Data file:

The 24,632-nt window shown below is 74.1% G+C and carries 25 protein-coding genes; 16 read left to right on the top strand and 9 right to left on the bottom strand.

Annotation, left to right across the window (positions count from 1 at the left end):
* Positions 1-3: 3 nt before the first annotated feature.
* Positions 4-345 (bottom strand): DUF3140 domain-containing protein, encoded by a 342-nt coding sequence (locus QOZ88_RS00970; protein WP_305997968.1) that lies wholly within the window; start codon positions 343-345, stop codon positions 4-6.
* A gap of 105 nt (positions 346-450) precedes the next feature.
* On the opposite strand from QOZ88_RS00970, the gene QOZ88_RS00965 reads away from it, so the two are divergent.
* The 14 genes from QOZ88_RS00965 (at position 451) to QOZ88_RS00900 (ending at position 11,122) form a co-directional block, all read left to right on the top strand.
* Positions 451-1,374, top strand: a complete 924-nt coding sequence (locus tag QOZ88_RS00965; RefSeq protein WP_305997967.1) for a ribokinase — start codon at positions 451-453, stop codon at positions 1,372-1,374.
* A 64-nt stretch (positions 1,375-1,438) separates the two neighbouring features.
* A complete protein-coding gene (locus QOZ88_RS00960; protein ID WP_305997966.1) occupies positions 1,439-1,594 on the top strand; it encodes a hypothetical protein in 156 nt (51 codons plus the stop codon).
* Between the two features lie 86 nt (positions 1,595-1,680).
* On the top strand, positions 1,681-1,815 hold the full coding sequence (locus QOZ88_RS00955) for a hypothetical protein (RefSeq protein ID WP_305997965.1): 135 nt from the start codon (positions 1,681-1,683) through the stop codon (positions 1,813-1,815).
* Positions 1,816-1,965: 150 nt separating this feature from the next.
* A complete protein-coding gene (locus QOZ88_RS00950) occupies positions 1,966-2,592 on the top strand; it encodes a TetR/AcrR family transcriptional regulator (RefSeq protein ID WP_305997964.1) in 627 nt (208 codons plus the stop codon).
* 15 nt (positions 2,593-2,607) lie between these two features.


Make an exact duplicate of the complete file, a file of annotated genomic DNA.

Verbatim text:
The 24,632-nt window shown below is 74.1% G+C and carries 25 protein-coding genes; 16 read left to right on the top strand and 9 right to left on the bottom strand.

Annotation, left to right across the window (positions count from 1 at the left end):
* Positions 1-3: 3 nt before the first annotated feature.
* Positions 4-345 (bottom strand): DUF3140 domain-containing protein, encoded by a 342-nt coding sequence (locus QOZ88_RS00970; protein WP_305997968.1) that lies wholly within the window; start codon positions 343-345, stop codon positions 4-6.
* A gap of 105 nt (positions 346-450) precedes the next feature.
* On the opposite strand from QOZ88_RS00970, the gene QOZ88_RS00965 reads away from it, so the two are divergent.
* The 14 genes from QOZ88_RS00965 (at position 451) to QOZ88_RS00900 (ending at position 11,122) form a co-directional block, all read left to right on the top strand.
* Positions 451-1,374, top strand: a complete 924-nt coding sequence (locus tag QOZ88_RS00965; RefSeq protein WP_305997967.1) for a ribokinase — start codon at positions 451-453, stop codon at positions 1,372-1,374.
* A 64-nt stretch (positions 1,375-1,438) separates the two neighbouring features.
* A complete protein-coding gene (locus QOZ88_RS00960; protein ID WP_305997966.1) occupies positions 1,439-1,594 on the top strand; it encodes a hypothetical protein in 156 nt (51 codons plus the stop codon).
* Between the two features lie 86 nt (positions 1,595-1,680).
* On the top strand, positions 1,681-1,815 hold the full coding sequence (locus QOZ88_RS00955) for a hypothetical protein (RefSeq protein ID WP_305997965.1): 135 nt from the start codon (positions 1,681-1,683) through the stop codon (positions 1,813-1,815).
* Positions 1,816-1,965: 150 nt separating this feature from the next.
* A complete protein-coding gene (locus QOZ88_RS00950) occupies positions 1,966-2,592 on the top strand; it encodes a TetR/AcrR family transcriptional regulator (RefSeq protein ID WP_305997964.1) in 627 nt (208 codons plus the stop codon).
* 15 nt (positions 2,593-2,607) lie between these two features.